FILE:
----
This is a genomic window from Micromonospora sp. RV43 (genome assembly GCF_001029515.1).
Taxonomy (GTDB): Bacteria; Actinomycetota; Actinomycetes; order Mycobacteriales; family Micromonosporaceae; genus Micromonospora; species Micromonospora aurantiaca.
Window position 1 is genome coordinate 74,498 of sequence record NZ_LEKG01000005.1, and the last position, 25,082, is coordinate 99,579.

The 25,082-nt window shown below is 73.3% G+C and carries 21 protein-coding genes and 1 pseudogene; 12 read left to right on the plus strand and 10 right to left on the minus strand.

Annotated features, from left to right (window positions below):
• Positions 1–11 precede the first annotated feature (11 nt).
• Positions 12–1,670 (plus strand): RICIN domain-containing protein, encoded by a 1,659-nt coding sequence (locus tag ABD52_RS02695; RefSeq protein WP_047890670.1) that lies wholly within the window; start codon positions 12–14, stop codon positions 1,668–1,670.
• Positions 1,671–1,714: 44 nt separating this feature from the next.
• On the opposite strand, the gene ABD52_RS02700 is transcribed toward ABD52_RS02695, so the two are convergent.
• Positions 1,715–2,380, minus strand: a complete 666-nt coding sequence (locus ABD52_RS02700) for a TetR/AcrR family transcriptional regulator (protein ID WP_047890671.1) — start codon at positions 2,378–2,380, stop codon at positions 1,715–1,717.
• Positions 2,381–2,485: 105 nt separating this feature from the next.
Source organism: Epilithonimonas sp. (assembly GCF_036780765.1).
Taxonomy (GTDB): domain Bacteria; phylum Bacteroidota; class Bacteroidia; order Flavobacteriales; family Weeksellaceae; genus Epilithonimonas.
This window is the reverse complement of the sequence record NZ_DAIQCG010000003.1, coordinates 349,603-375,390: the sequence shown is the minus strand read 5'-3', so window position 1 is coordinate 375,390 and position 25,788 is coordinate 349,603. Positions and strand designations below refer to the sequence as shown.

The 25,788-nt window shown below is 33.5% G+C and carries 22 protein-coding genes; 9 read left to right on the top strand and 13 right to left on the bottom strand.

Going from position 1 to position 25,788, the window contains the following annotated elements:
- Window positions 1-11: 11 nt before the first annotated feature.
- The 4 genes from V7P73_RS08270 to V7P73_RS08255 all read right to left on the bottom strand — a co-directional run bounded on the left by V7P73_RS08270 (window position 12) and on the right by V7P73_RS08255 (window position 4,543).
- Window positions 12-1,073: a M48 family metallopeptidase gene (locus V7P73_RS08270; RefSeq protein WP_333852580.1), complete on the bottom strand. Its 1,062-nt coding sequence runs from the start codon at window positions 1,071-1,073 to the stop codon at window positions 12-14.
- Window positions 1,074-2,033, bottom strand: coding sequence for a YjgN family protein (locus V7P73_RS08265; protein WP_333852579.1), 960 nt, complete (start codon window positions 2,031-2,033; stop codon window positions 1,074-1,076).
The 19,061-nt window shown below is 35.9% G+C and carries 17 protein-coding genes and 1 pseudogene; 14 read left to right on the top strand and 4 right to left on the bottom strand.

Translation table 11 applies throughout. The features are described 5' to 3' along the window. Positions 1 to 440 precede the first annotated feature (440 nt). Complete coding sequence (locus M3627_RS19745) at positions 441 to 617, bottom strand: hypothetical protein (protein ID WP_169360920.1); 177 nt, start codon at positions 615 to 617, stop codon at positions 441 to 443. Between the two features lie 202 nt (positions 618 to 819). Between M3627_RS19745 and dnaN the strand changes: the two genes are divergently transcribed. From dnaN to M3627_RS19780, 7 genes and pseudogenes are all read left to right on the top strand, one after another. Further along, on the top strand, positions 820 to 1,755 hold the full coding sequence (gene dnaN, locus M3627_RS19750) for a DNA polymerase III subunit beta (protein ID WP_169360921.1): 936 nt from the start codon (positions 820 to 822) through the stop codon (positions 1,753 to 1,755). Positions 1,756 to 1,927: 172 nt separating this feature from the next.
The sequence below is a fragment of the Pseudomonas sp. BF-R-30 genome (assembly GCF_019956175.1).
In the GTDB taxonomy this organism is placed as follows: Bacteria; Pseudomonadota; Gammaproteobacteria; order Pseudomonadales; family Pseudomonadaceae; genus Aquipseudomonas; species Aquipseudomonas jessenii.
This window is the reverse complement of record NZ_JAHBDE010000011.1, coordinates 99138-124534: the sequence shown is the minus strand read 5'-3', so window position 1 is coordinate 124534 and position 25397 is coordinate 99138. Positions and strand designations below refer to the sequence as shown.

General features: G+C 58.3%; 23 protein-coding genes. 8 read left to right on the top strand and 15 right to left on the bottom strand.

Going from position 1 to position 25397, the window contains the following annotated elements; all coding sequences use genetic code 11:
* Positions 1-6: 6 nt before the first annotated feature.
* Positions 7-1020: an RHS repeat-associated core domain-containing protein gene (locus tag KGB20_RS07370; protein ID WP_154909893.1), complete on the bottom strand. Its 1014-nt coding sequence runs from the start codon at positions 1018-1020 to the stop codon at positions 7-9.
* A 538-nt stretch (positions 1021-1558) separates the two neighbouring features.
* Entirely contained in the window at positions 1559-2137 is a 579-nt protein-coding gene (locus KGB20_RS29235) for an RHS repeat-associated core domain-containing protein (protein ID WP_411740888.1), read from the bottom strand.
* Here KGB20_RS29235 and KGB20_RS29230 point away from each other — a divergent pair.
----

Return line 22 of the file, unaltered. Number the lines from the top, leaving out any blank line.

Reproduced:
Translation table 11 applies throughout. The features are described 5' to 3' along the window. Positions 1 to 440 precede the first annotated feature (440 nt). Complete coding sequence (locus M3627_RS19745) at positions 441 to 617, bottom strand: hypothetical protein (protein ID WP_169360920.1); 177 nt, start codon at positions 615 to 617, stop codon at positions 441 to 443. Between the two features lie 202 nt (positions 618 to 819). Between M3627_RS19745 and dnaN the strand changes: the two genes are divergently transcribed. From dnaN to M3627_RS19780, 7 genes and pseudogenes are all read left to right on the top strand, one after another. Further along, on the top strand, positions 820 to 1,755 hold the full coding sequence (gene dnaN, locus M3627_RS19750) for a DNA polymerase III subunit beta (protein ID WP_169360921.1): 936 nt from the start codon (positions 820 to 822) through the stop codon (positions 1,753 to 1,755). Positions 1,756 to 1,927: 172 nt separating this feature from the next.